Garden City And Challenge of Waste Management

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Samuel Joseph

There is no gainsaying the fact that the environment constitutes a vital sector in the economy of any nation. The fact that all economic activities take place in an environment underscores the importance of the environment. It is for this reason that nations especially the developed countries have had to evolve sound and comprehensive policies and programmes that address issues or problems emanating from the environment either natural or man made. The objective being to protect and preserve the environment (both physical and human) for the use of future generations.

Of course, waste management is a strategic component of environmental management. The significance of waste management especially on the population cannot be over emphasized when viewed on the desire for a safe and healthy population for economic activities to thrive. That is to say a safe and healthy population is a “sine qua non” for sustainable economic growth and development of any nation.

In Rivers state waste management has become a recurring phenomenon. Obviously it is one issue that successive administrations have not been able to address squarely despite the huge resources expended. The truth is that .previous administrations lacked a clear cut waste management policy neither did they conscientiously execute whatever policy they had on ground. And so Rivers State and particularly Port Harcourt the state capital and its environs remain beset with waste management problems and their adverse ramifications.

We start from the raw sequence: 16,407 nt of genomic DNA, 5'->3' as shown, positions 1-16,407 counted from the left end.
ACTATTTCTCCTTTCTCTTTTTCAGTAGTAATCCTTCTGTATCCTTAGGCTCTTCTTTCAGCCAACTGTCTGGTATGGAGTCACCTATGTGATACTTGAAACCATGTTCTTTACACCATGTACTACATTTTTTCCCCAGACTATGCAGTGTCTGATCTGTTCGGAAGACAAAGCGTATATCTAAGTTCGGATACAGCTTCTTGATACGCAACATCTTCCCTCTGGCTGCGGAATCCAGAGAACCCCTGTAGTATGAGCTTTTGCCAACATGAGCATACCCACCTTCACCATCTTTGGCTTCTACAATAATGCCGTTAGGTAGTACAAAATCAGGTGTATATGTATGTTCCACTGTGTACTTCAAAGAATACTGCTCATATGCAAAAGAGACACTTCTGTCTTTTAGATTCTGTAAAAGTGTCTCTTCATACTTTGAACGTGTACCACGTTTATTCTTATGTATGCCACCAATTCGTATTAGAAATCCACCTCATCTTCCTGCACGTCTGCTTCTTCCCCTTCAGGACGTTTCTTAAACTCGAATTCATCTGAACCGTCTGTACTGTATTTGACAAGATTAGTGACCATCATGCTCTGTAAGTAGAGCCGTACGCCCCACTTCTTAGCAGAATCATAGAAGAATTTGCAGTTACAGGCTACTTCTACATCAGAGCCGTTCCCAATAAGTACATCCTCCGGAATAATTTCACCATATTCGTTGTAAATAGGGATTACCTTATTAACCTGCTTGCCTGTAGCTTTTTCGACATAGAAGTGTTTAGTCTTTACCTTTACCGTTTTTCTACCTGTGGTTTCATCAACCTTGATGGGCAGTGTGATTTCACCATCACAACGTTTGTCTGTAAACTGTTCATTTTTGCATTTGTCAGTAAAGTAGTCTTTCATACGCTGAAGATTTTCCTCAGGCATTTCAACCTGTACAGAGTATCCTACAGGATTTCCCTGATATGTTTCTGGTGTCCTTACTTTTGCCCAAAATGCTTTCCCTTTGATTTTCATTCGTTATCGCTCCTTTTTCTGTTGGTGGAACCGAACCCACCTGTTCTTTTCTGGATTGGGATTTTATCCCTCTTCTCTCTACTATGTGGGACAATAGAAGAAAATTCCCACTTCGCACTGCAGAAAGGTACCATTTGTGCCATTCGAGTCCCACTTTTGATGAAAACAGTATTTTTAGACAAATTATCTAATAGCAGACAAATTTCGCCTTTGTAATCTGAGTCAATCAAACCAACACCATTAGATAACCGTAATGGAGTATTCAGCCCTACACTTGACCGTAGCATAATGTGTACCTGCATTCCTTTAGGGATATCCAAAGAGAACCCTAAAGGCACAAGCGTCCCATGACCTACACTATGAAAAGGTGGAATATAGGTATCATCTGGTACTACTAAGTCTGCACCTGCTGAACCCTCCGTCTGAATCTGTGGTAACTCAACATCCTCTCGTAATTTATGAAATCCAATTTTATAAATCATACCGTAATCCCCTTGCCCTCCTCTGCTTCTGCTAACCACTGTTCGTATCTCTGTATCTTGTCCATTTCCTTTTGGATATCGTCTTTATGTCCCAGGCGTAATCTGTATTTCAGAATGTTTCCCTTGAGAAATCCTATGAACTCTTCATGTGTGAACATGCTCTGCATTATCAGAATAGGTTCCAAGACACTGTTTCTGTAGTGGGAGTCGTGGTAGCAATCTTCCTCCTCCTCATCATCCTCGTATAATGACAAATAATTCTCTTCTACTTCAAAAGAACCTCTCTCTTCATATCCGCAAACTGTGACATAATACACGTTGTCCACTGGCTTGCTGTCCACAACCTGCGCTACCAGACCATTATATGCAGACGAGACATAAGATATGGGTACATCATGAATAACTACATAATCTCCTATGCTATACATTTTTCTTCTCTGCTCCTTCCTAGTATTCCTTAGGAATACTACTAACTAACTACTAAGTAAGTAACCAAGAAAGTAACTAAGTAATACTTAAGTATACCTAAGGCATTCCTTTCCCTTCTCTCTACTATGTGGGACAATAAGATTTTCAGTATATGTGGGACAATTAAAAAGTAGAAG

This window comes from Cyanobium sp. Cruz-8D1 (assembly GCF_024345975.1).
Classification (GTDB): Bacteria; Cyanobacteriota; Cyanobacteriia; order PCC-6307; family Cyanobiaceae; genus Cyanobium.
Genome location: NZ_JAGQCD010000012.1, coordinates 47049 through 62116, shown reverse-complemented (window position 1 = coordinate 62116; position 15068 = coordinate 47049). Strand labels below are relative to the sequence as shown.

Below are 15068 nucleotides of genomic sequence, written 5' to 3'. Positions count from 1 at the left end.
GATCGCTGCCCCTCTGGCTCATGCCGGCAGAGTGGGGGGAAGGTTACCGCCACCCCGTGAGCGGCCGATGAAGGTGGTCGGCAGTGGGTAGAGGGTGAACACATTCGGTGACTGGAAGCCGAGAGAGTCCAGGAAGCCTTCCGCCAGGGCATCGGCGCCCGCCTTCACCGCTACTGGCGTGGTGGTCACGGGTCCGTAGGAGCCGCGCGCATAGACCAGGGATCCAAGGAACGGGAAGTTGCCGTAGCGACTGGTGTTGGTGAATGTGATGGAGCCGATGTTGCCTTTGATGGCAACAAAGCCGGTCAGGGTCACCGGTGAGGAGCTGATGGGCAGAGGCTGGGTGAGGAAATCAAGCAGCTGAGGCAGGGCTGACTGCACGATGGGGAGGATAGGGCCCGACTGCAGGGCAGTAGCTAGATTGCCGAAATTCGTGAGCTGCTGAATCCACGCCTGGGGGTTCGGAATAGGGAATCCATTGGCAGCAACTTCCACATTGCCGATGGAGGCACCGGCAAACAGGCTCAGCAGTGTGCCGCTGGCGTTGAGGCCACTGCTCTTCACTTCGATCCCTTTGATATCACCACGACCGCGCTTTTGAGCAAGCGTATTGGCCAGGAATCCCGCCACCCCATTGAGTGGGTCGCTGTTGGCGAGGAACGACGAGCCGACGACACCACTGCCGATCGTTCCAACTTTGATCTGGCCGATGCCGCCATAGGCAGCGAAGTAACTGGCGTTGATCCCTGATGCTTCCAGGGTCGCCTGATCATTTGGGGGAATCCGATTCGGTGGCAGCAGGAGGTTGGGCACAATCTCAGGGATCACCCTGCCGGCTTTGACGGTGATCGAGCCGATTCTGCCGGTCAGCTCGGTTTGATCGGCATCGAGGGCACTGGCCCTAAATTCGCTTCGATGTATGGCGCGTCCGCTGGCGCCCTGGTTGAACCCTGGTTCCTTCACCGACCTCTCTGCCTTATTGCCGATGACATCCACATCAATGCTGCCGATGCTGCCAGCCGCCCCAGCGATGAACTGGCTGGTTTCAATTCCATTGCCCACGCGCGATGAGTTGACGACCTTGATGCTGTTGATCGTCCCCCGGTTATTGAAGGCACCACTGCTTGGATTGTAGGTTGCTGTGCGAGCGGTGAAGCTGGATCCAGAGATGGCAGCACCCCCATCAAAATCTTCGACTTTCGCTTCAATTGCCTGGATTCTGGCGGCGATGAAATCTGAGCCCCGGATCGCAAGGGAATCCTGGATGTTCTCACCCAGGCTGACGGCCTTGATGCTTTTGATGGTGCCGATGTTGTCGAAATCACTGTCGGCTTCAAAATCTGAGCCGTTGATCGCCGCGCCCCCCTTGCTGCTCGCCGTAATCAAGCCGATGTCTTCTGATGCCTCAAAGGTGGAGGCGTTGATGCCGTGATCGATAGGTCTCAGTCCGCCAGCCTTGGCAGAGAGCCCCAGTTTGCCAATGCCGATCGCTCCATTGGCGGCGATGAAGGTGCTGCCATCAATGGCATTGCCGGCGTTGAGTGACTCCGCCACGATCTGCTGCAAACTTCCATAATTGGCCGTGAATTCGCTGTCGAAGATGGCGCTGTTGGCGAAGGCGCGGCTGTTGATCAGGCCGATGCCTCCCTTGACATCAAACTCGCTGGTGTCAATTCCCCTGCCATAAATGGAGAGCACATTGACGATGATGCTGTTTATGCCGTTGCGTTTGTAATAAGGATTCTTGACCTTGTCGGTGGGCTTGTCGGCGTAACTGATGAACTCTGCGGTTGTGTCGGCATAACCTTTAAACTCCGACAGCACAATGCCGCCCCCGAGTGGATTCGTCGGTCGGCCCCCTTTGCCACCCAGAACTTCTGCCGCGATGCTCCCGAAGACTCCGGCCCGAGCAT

The common manifestation of an inefficient and ineffective waste management system is the ugly sight of heaps of refuse dotting various street corners, littering, blocked drains, over grown weeds, makeshift structures, abandoned vehicles and metal scraps with high level of noise ‘pollution completing the cycle.

All these no doubt abound in Port Harcourt city and its environs. The situation poses serious challenge to the present administration which from all indications is desirous of confronting the menace head long through the Integrated Waste Management System.

When you talk about problems of sanitation and the waste management programme which the Amaechi administration inherited, what readily comes to mind is de-silting of drains and refuse evacuation by contractors. Even as narrow and crude as this policy is, its implementation had proved to be as tough as a hard nut. These contractors have indeed failed the state as they only engage in what some environmental experts describe as mere distribution of waste.

These contractors are simply ill prepared even for the simple task of refuse evacuation, or de-silting of drains. They lack the professional skill to do the job. Their technical and logistical capacities are nothing to write home about. Their often hired rickety trucks and poorly equipped and motivated personnel speak volume of the ineffective service they render. Exposure, littering and fly dumping are common features during refuse evacuation. As for de-silting contractors, silts from the drains are never evacuated into trucks for disposal after each operation, only for the waste to be washed into the drains and for them (contractors) to de-silt again. It is a vicious circle that makes no meaning and probably a deliberate ploy to keep them busy.

To these contractors, sanitation job is just like any other business where you make as much profit as you can even if the outcome is a glaring non performance. The love or passion for the environment is not in their reckoning and so they cannot muster the zeal or efforts to do their job excellently and be happy. They are not irritated by the heaps of refuse in their areas of operations as they wait for their monthly payment.